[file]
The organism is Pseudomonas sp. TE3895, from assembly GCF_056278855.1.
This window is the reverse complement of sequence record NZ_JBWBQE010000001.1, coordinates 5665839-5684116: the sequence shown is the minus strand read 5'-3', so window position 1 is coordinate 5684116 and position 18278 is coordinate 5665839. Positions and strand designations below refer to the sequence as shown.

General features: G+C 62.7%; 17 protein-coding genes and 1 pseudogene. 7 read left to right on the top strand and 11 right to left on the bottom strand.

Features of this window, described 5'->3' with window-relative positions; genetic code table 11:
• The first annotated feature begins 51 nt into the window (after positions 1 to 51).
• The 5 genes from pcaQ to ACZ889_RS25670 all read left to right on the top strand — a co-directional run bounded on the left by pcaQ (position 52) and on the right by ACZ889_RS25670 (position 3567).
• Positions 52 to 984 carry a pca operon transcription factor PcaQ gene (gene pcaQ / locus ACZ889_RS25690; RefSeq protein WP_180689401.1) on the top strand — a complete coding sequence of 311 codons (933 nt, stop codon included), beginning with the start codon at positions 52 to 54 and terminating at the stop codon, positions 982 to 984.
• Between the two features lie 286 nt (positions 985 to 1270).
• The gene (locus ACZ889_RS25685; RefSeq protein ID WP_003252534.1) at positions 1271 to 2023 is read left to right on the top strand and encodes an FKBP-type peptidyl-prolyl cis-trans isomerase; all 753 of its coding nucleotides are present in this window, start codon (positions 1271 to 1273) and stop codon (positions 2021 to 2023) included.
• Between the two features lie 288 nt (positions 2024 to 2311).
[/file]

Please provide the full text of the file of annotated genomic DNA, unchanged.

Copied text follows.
The organism is Pseudomonas sp. TE3895, from assembly GCF_056278855.1.
This window is the reverse complement of sequence record NZ_JBWBQE010000001.1, coordinates 5665839-5684116: the sequence shown is the minus strand read 5'-3', so window position 1 is coordinate 5684116 and position 18278 is coordinate 5665839. Positions and strand designations below refer to the sequence as shown.

General features: G+C 62.7%; 17 protein-coding genes and 1 pseudogene. 7 read left to right on the top strand and 11 right to left on the bottom strand.

Features of this window, described 5'->3' with window-relative positions; genetic code table 11:
• The first annotated feature begins 51 nt into the window (after positions 1 to 51).
• The 5 genes from pcaQ to ACZ889_RS25670 all read left to right on the top strand — a co-directional run bounded on the left by pcaQ (position 52) and on the right by ACZ889_RS25670 (position 3567).
• Positions 52 to 984 carry a pca operon transcription factor PcaQ gene (gene pcaQ / locus ACZ889_RS25690; RefSeq protein WP_180689401.1) on the top strand — a complete coding sequence of 311 codons (933 nt, stop codon included), beginning with the start codon at positions 52 to 54 and terminating at the stop codon, positions 982 to 984.
• Between the two features lie 286 nt (positions 985 to 1270).
• The gene (locus ACZ889_RS25685; RefSeq protein ID WP_003252534.1) at positions 1271 to 2023 is read left to right on the top strand and encodes an FKBP-type peptidyl-prolyl cis-trans isomerase; all 753 of its coding nucleotides are present in this window, start codon (positions 1271 to 1273) and stop codon (positions 2021 to 2023) included.
• Between the two features lie 288 nt (positions 2024 to 2311).